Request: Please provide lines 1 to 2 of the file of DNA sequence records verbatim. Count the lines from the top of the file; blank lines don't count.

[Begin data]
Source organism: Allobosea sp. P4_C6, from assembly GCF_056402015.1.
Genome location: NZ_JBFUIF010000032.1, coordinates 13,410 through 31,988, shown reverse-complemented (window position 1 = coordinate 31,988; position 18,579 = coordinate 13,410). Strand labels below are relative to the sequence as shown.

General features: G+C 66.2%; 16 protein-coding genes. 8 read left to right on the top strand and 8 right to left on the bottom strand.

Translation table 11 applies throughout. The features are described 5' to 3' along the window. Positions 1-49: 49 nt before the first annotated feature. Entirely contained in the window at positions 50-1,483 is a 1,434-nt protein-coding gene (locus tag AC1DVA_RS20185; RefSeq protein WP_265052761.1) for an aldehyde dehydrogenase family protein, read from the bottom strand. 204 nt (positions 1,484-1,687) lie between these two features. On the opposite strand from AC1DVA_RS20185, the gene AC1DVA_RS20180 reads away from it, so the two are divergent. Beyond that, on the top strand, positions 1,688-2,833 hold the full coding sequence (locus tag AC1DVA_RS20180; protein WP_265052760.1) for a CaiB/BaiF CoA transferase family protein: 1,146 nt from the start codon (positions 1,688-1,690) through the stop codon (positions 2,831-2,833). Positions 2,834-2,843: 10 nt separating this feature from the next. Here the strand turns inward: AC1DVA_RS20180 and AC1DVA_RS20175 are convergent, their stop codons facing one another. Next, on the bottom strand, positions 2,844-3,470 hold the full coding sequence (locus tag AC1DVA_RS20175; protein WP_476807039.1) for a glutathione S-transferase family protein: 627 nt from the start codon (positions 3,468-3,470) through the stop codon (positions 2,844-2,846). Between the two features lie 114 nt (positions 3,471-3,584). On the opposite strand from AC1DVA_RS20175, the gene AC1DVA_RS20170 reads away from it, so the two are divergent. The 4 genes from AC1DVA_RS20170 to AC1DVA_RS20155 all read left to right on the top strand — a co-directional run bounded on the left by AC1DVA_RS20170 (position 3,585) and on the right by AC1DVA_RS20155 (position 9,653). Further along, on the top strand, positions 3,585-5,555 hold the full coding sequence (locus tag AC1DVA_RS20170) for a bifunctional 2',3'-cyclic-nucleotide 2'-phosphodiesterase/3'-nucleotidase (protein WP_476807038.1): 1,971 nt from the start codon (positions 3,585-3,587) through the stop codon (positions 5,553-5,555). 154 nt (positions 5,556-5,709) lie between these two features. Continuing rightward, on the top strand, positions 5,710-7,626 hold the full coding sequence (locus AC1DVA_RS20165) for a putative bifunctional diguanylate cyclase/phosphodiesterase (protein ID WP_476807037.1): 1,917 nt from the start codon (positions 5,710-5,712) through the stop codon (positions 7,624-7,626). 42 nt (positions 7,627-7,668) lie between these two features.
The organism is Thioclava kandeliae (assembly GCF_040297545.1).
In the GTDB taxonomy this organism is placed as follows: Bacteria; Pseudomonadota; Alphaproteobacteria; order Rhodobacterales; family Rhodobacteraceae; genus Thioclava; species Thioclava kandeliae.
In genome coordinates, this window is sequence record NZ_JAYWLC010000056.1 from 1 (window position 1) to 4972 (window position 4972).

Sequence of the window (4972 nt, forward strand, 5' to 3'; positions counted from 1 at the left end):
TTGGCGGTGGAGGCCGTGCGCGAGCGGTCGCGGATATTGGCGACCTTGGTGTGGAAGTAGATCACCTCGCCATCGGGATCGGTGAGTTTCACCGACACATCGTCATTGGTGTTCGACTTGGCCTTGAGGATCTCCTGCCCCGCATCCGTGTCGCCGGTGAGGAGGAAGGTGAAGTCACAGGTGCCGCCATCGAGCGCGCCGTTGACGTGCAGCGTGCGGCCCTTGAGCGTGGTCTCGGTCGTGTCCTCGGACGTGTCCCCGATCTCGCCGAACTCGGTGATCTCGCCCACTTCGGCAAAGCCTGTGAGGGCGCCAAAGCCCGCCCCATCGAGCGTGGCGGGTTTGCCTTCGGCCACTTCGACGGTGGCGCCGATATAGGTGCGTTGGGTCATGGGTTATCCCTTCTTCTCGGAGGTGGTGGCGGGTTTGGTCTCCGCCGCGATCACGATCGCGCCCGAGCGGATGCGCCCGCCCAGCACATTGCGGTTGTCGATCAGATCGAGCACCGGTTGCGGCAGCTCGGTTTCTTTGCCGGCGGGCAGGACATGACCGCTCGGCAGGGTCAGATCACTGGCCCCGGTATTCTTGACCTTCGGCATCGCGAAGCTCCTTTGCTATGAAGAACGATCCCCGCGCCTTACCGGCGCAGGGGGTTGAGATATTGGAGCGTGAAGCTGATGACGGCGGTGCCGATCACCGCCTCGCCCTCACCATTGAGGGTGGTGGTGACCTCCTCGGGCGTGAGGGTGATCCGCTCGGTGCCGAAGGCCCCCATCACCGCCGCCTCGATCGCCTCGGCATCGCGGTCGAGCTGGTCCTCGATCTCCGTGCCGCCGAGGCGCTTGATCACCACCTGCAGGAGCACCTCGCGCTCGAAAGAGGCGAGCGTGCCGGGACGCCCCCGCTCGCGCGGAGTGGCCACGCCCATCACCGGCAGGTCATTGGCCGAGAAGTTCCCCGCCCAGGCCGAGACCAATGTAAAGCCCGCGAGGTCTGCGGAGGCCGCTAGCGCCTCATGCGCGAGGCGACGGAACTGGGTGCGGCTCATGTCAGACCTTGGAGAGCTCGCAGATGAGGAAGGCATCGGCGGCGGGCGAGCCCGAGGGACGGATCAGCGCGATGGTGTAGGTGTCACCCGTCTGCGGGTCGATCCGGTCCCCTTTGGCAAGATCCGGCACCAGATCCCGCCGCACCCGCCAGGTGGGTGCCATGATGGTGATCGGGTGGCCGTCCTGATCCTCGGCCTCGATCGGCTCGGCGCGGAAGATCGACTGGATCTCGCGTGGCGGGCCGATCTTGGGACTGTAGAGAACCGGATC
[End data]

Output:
Source organism: Allobosea sp. P4_C6, from assembly GCF_056402015.1.
Genome location: NZ_JBFUIF010000032.1, coordinates 13,410 through 31,988, shown reverse-complemented (window position 1 = coordinate 31,988; position 18,579 = coordinate 13,410). Strand labels below are relative to the sequence as shown.